Laura: "The score was made to represent Theresa's voice—I always think of it as a method to communicate with the audience, it's like she's talking to you—it's her thought process. It's used to define what she's going through. When we met our composer Peter Raeburn, he said 'I was really thinking on the airplane that because the story is the singular voice of our narrator, I think we have to have as singular sound to define it.' He said the best way to do this was to use the harp. We were so excited just by him saying that—we knew the beauty and high frequency of the harp, and its loneliness was so perfect for her. We devised the score using the harp and gave Peter access to a sound file of something we recorded in the forest, which was a bird calling in the redwoods. He utilized it within the score, and the sound design."
On how their favorite artists and authors crept into the creative process:
Laura: "I studied a lot of James Joyce in college—I carry that into the filmmaking process. I think we had more references to artwork [than other films]. In the editing process, we had a poster of The Ecstasy of Saint Theresa, a sculpture that we adore by Bernini that became our emblem for the end of the film. With Joyce—I was saying to Kate, why did we even want to tell Theresa's story as stream of consciousness? And then I realized, if you go to Ulysses, and look at the chapter that Molly Bloom has—it's in eight long sentences. James Joyce always said the female narrative was defined by stream of conscious. Maybe that's problematic that he made that statement, but I connect to that idea on some level."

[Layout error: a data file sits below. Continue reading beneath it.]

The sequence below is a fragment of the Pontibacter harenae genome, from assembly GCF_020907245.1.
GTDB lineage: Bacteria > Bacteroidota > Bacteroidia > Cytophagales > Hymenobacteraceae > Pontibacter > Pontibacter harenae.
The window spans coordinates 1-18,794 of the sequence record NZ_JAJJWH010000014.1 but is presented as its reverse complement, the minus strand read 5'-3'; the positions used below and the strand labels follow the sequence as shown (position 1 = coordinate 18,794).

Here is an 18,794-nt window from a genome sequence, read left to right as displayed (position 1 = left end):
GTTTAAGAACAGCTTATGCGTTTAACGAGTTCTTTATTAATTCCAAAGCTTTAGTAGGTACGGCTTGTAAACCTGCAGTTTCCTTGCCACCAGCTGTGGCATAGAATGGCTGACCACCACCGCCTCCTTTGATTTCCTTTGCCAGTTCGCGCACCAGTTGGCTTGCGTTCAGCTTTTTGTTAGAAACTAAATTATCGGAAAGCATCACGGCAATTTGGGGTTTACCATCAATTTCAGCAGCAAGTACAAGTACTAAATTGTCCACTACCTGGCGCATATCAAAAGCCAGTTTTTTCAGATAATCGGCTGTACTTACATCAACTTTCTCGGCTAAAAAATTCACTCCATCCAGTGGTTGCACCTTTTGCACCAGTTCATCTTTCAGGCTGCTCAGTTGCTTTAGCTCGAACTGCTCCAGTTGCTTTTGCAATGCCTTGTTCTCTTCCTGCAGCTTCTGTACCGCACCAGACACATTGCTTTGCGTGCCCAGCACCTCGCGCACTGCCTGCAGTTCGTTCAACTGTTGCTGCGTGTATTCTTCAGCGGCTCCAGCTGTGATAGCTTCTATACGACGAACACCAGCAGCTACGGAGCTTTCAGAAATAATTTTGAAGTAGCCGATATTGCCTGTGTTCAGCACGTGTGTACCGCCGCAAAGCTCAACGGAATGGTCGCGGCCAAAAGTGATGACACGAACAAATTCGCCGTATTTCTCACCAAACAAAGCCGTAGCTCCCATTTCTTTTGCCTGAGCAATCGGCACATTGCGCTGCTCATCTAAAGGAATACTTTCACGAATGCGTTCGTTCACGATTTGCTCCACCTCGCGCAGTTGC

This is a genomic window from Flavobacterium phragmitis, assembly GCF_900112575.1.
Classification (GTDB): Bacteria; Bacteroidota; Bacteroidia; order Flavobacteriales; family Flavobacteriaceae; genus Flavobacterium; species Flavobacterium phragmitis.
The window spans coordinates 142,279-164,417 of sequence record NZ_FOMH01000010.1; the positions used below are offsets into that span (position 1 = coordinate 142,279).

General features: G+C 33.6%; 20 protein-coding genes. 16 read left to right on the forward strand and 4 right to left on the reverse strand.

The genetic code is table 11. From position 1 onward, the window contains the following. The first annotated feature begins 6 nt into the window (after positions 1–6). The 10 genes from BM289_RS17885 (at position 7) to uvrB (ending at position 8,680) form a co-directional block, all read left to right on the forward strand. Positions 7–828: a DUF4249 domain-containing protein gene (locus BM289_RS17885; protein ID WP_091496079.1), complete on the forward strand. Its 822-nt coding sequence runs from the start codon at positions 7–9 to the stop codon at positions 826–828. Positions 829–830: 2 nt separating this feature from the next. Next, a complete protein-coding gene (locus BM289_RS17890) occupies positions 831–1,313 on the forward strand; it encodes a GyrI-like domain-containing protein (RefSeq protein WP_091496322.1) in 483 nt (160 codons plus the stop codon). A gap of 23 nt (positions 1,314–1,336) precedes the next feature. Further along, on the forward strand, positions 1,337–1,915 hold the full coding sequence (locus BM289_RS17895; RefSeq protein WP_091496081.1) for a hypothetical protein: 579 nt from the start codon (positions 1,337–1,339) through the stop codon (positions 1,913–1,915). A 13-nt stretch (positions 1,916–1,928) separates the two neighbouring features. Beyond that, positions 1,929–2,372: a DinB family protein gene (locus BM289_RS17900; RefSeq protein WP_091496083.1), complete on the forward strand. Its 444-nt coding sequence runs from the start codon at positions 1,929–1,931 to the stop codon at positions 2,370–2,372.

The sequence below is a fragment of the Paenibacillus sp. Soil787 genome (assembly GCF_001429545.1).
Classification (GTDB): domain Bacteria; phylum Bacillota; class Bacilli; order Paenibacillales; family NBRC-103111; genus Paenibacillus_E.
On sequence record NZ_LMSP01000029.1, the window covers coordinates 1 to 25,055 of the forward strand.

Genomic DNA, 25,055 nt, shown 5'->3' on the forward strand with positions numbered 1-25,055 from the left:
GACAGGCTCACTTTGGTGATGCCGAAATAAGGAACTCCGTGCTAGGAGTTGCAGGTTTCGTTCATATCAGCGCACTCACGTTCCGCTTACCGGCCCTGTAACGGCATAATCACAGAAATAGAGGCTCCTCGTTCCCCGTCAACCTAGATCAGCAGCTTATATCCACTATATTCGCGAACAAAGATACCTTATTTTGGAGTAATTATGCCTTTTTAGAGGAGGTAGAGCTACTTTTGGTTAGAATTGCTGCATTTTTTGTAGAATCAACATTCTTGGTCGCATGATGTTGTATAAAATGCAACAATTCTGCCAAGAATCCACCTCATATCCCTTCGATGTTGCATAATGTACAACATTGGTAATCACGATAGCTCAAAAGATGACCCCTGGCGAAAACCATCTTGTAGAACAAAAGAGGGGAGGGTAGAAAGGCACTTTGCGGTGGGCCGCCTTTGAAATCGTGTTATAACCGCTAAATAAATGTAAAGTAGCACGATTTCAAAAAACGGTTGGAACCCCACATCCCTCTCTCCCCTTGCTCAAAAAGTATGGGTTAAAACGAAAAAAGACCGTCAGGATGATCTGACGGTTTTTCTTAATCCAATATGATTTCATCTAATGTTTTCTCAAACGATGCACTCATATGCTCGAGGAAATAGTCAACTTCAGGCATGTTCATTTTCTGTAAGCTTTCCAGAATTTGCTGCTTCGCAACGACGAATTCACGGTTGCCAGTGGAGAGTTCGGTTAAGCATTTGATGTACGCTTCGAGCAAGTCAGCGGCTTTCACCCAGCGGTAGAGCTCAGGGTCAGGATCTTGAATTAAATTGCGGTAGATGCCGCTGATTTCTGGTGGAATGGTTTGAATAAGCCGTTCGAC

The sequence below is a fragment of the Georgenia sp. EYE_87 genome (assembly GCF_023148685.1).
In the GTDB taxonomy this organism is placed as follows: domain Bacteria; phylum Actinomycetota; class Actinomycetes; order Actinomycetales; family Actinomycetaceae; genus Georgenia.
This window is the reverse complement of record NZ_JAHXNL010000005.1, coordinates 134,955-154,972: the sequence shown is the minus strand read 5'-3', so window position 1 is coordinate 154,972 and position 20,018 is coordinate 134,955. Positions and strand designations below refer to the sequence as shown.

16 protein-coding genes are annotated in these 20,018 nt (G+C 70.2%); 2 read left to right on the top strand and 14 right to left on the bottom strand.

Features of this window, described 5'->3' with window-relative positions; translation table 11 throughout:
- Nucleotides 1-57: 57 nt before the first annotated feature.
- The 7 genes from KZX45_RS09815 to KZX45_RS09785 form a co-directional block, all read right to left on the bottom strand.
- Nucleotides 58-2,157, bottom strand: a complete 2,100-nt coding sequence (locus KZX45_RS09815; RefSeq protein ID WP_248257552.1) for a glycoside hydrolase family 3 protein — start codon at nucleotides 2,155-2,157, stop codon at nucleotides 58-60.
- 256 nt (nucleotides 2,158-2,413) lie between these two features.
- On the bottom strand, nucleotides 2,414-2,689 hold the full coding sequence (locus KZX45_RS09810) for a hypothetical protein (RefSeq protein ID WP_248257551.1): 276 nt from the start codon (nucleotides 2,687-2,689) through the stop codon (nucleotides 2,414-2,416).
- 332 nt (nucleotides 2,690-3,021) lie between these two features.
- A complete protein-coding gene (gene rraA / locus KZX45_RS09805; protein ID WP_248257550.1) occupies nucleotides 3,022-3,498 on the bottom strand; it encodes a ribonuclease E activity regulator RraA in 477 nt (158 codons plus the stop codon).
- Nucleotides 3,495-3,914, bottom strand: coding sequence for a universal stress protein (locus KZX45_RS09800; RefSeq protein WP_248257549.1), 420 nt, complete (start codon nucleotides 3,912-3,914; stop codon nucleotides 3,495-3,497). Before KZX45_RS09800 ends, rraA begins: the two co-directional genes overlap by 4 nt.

On the film's larger meaning:
Laura: "For us, it was about creating a story about women's agency. About a woman that makes choices and is in thought. It's also about the female body and violence against nature. And questioning the sublime, which is what makes beauty, what makes destruction—how do they go together?"
Kate: "For me, it's an existential film. It's a woman's existential crisis. Her whole world changes, and it calls into question 'What is my place in the world?' It's about big questions: What is life? What is my meaning here? What is death? Are we reborn in death? Is death a finality? Is death a re-beginning? For me, it's something I don't see that often...I think it's a movie about bigger ideas."
On keeping the film a secret:
Laura: "We didn't talk to anyone about making the movie. We wanted it to be a very private experience for us. We kept it very quiet. We didn't even tell people we were making the movie until we went to shoot it, and we started writing it in 2011. We wanted to protect that creative process as much as possible. When you bring something into a new experience, a lot of people can define what you do and how you do it, and I do know that one of the things Kate and I can bring to the table is really following through on an idea. We only really made this movie because we had that."
Woodshock hits theaters on September 22.
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Mehera Bonner is a celebrity and entertainment news writer who enjoys Bravo and Antiques Roadshow with equal enthusiasm. She was previously entertainment editor at Marie Claire and has covered pop culture for over a decade.